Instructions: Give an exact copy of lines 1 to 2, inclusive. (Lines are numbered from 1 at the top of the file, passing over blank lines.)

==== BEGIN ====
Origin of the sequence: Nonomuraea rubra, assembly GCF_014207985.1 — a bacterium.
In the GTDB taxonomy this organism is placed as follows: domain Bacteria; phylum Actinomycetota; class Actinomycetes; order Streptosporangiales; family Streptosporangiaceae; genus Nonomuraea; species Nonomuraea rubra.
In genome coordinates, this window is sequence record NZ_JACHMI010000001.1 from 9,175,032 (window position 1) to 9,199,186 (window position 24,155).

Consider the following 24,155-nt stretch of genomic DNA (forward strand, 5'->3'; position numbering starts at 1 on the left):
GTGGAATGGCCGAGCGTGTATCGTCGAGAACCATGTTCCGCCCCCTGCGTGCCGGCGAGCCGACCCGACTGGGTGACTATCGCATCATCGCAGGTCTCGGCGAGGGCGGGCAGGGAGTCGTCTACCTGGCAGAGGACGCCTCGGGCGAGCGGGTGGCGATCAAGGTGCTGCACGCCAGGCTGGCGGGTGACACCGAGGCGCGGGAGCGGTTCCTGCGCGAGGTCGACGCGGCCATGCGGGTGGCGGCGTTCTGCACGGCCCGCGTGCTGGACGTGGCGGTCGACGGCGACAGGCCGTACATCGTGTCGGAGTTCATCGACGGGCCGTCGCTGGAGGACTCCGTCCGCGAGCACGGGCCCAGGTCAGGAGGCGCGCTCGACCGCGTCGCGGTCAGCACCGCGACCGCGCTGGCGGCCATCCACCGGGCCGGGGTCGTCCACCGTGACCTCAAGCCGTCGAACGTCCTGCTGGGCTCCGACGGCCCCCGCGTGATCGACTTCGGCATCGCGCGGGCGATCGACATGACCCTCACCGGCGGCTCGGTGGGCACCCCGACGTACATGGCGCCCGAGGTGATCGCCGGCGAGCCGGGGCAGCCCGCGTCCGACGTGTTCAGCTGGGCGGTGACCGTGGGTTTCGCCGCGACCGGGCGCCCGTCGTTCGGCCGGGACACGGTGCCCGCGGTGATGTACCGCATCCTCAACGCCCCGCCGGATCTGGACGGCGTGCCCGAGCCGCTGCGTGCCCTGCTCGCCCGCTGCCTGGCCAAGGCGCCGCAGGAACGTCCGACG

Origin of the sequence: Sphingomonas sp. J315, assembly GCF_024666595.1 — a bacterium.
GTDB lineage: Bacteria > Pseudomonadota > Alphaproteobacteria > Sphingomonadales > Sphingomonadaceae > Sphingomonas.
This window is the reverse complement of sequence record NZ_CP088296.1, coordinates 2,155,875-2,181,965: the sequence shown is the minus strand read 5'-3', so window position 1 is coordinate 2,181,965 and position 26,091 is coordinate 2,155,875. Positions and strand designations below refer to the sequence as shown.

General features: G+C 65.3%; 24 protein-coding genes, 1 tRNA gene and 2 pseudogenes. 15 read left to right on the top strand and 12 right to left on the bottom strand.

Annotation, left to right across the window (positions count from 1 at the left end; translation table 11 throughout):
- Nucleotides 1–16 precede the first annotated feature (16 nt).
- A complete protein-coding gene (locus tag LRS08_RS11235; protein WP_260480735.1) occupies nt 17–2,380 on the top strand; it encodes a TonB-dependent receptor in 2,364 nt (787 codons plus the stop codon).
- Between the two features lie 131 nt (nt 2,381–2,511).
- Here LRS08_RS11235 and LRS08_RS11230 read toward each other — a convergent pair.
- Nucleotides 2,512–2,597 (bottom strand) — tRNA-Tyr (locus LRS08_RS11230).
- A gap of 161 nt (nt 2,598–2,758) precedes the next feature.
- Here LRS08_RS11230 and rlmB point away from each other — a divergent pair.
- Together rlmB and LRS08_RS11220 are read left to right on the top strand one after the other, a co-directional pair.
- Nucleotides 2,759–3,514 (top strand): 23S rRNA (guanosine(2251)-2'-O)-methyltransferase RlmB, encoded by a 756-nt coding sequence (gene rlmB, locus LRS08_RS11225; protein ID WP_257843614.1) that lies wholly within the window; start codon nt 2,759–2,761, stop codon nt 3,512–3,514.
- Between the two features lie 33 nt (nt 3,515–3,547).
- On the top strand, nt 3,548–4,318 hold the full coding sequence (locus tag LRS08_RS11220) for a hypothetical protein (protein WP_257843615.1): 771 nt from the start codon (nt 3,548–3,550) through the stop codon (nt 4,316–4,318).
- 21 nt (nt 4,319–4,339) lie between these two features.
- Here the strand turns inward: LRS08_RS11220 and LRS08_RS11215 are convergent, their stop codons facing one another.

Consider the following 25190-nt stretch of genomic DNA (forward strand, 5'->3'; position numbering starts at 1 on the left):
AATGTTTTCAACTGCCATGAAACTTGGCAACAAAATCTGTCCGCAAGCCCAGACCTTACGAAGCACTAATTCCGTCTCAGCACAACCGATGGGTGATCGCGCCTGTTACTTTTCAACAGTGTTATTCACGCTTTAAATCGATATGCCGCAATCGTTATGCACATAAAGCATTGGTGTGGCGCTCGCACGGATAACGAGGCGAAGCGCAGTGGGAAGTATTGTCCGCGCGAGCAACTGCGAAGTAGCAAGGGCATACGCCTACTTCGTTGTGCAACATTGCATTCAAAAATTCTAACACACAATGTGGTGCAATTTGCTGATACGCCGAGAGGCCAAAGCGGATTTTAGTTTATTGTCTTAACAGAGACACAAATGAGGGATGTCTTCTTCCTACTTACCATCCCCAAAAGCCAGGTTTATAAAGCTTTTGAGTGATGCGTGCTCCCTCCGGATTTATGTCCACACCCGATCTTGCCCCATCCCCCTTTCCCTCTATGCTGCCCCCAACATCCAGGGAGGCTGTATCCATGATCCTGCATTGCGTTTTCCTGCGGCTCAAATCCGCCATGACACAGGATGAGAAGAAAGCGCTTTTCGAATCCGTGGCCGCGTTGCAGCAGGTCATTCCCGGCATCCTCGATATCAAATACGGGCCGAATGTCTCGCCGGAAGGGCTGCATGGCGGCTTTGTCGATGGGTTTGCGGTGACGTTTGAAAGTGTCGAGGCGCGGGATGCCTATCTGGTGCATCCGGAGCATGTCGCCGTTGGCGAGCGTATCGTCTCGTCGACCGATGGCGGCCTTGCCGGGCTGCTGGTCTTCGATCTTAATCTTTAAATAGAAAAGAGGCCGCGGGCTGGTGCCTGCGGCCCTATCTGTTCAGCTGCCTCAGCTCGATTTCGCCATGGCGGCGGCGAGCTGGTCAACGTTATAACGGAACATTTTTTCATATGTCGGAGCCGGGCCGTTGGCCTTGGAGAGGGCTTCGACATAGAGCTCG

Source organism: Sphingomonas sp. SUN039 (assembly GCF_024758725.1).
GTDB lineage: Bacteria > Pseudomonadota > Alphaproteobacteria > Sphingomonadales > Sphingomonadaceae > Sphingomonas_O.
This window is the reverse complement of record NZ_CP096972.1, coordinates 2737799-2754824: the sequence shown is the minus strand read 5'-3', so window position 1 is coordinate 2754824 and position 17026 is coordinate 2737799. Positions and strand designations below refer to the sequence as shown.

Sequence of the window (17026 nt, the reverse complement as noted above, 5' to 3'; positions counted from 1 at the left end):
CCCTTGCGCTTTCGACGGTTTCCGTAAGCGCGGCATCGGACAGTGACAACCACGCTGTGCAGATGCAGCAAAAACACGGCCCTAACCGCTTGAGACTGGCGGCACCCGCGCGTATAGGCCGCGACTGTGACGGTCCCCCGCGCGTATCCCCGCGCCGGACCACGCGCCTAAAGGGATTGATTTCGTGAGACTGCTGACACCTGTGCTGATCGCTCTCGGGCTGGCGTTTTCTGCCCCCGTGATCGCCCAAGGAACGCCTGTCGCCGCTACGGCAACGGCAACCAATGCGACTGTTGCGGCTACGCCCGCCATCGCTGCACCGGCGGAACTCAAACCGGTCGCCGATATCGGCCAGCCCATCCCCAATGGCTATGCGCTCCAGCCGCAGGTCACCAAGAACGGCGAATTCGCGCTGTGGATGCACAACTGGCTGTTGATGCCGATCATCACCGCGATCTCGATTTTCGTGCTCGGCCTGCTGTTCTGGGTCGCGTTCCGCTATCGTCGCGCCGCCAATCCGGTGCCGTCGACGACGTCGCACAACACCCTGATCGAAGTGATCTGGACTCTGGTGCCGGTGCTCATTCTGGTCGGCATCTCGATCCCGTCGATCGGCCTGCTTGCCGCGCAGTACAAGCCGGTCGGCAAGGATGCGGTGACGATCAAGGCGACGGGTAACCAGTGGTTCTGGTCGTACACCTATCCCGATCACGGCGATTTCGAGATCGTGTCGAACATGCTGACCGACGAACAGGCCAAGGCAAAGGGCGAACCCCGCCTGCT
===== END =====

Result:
Origin of the sequence: Nonomuraea rubra, assembly GCF_014207985.1 — a bacterium.
In the GTDB taxonomy this organism is placed as follows: domain Bacteria; phylum Actinomycetota; class Actinomycetes; order Streptosporangiales; family Streptosporangiaceae; genus Nonomuraea; species Nonomuraea rubra.